A Look at the Meaning of ‘Dharaba’' in the Qur'an

The following ayat has is the source of much debate and controversy:

... As to those women on whose part ye fear disloyalty and ill-conduct, admonish them (first), (next), refuse to share their, beds (and last) beat them (lightly) ... (Surah an-Nisa’:34)

To put it mildly, the translation is problematic.  This verse concerns the issue of desertion, nushuz, of women.  A closer examination of the word in question, ‘yadhribuhunnah’, ‘strike them’, in the verse, infers two distinct meanings.  The first meaning is derived by considering the apparent meaning of ‘dharaba’’, which is to hit; and the majority of exegetes and jurists lean towards this interpretation.

Dharaba’’ itself has several meanings.  The second meaning, which is consistent with the context of the sunnah is ‘parting and separation.’  The entry for ‘dharaba’’ in al-Munjid, stated, “Thus, it is said, ‘Dharaba adh-dhahru baynanah’, meaning that, ‘The passage of time caused us to part.’”  Another meaning of ‘dharaba’’ is to ‘turn away from’ or ‘to dispense with’; when referring to the speech of someone who speaks baseless nonsense, or to any form of writing, or article which is without merit or foundation.  In this, the Arabs says, “fadhribuhu ‘ala al-jidar”, “throw it at the wall,” which means to ignore it.

In the case of this verse, we incline towards a sudden parting of ways or curtailment of affection or interaction, particularly with the spouse.  The Prophet (s.a.w.), who ‘Aishah (r.a.) said was the Qur’an personified, never beat his wife.  In the case where ‘Aishah (r.a.) was wrongly accused of infidelity, he stayed away from her, the latter meaning of ‘dharaba’.  He certainly did not beat her.

Therefore, as per this verse of the Qur’an, the husband who has unsuccessfully tried to address his rebellious wife by two milder means, is to finally separate, ‘dharaba’’, from her.  This legal separation is an opportunity for both to reflect on whether they can continue with the marriage, or to proceed for thalaq, divorce.  As per the example of the Prophet (s.a.w.), the husband should avoid any harshness towards her and be patient.  ‘Dharaba’’ also means leaving the marital bed as a final resort.  This does not absolve the husband of his responsibility to provide for the household.

In contrast, if we consider ‘dharaba’’ here to mean, ‘striking’, it becomes problematic.  This contradicts the spirit of the Qur’an and the sunnah.  There should not be any incongruency in Revelation.  As recorded in Mustadrak al-Wasa’il and Bihar al-Anwar, the Prophet (s.a.w.) said, “I am amazed at the one who strikes his wife, while he is more deserving to be struck himself; do not strike your wives with canes, because there is a qiswasw for that.  Rather, chastise them with a curtailment in their maintenance; thus, you shall gain felicity in this world and the next.”  Qiswasw is legislative retaliation.  This hadits is reliable, mu’atstsaq, or swahih, depending on the chain.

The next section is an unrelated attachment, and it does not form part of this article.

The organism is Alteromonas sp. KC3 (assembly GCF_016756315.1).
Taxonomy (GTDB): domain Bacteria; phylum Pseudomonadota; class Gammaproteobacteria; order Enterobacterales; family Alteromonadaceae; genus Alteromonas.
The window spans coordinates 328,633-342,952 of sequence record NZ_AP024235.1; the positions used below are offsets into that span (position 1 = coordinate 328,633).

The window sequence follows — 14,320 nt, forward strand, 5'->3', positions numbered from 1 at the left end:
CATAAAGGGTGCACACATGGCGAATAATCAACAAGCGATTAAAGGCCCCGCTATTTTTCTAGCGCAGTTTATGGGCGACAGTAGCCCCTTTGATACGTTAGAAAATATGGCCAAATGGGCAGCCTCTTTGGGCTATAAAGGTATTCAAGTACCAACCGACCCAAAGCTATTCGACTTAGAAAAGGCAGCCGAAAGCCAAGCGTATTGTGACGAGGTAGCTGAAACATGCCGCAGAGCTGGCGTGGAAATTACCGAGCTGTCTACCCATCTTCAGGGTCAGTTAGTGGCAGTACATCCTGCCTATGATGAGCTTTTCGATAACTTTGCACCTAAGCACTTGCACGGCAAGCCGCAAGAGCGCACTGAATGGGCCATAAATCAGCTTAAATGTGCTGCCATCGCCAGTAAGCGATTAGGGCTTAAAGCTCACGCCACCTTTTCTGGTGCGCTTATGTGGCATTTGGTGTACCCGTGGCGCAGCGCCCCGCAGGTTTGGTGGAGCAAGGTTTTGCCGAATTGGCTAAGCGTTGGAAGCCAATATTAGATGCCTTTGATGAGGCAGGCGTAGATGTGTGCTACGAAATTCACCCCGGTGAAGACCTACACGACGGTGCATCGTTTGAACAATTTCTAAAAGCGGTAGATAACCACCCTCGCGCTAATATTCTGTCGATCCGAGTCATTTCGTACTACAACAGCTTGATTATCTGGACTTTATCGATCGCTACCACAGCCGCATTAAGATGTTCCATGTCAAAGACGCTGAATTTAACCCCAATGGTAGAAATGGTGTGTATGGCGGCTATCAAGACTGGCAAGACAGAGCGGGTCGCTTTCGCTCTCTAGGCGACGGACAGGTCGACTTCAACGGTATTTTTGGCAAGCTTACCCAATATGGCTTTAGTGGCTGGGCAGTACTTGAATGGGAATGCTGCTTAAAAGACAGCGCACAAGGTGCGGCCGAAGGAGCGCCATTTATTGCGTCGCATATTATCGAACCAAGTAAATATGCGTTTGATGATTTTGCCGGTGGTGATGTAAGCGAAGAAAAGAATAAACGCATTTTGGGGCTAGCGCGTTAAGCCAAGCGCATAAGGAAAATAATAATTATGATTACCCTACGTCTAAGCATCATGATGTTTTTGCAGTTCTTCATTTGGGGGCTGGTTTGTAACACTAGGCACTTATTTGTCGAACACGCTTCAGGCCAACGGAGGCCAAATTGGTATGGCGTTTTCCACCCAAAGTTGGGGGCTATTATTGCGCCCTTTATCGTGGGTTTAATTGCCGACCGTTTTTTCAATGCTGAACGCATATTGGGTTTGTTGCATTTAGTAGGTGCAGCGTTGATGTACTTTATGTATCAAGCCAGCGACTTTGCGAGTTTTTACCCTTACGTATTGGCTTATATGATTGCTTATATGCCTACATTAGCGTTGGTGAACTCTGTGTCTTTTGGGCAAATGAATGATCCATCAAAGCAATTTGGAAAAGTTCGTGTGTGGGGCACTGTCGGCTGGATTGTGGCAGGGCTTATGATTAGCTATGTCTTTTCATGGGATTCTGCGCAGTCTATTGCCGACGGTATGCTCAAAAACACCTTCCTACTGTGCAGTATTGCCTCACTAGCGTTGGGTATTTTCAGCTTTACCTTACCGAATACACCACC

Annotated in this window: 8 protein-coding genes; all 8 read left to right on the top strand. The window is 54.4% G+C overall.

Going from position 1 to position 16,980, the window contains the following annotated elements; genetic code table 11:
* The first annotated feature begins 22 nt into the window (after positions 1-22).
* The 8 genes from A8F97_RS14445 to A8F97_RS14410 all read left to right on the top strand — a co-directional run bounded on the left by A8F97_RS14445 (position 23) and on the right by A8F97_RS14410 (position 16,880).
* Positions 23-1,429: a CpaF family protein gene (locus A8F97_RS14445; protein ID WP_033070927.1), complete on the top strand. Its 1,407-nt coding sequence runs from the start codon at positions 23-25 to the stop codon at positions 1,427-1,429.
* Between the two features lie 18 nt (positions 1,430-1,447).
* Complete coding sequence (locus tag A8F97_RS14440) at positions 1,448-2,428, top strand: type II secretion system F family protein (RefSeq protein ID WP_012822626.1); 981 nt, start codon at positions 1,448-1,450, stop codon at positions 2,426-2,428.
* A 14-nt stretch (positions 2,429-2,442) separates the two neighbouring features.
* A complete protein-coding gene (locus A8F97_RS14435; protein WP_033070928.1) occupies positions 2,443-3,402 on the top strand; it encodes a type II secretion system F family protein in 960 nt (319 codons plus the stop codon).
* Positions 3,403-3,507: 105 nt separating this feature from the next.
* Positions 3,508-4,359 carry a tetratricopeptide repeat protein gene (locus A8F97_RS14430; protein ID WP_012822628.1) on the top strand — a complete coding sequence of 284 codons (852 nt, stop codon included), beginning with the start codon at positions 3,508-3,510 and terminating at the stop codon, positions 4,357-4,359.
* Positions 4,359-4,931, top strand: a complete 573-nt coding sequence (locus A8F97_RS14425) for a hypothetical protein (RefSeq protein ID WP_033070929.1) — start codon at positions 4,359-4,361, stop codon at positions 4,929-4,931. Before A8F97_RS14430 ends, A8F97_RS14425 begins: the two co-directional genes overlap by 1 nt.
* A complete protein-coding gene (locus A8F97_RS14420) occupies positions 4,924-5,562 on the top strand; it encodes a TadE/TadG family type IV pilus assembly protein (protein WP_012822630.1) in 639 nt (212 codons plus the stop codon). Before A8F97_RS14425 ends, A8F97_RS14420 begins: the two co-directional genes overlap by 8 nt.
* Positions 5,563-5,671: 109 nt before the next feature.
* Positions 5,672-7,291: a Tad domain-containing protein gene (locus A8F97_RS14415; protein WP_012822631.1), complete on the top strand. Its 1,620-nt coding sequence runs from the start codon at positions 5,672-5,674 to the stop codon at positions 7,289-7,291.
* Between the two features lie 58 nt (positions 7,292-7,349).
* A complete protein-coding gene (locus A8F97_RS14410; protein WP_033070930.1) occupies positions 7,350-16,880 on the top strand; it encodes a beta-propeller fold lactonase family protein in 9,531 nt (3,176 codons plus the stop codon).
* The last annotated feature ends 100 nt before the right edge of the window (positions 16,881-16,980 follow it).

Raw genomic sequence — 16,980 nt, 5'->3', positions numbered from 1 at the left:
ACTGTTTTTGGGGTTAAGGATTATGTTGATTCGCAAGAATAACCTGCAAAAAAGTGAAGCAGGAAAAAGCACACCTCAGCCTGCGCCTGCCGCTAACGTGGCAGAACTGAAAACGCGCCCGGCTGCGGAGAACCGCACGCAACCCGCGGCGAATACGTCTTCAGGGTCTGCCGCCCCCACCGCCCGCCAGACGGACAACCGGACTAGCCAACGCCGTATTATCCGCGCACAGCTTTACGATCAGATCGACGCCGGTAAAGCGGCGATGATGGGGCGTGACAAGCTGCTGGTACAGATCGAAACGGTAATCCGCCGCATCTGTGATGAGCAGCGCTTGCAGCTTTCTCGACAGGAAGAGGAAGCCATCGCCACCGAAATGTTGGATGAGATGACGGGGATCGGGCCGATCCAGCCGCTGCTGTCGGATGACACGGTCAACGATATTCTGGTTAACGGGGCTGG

When we consider the oft-cited haditsadh-dharb bi as-siwak,” “striking with the siwak,” the chain is mursal, incomplete.  Other than a mention in Majma’ al-Bayan, it does not appear in any source book of ahadits.  Furthermore, many jurists justify this ahadits where the usage of ‘dharaba’’ is other than its apparent meaning.  Imam Shahid ats-Tsani (r.a.), in al-Masalik, on the chapter on nikah, defined “adh-dharb bi as-siwak” as, “It is intended to mean playfully, otherwise such an act is unlikely to chastise or encourage reform.”

In the books of fiqh, jurisprudence, the slightest physical violence towards one’s wife, anything that causes even a bruise, incurs diyyat, a legal penalty.  How do you hit your wife without causing even a bruise, a reddening of the sin, even playfully?  Rather that considering that ‘dharaba’’ would not likely mean beating the wife, many of our books of jurisprudence engage in tautological and mental gymnastics to legislate secondary details such as how to hit her, the severity of the blow, the number of hits and providing reasons why this does not incur diyyat.  When we consider the Divine Intent of the Qur’an, and the aspect of justice, how are we certain that the man is automatically justified in beating his wife?  This is legislating an opportunity for spousal abuse when there is no basis in the example of the Prophet (s.a.w.), and contradicts the parts of the Qur’an that emphasise that men and women are equal but different.

From another perspective, this is itself a form of zhulm, oppression.  Hitting an adult will not compel them to change for the better.  Rather, it breeds resentment and causes a further breakdown in the relationship.  More egregiously, it institutionalises spousal abuse and grants a veneer of religious respectability.  This is not my Islam.


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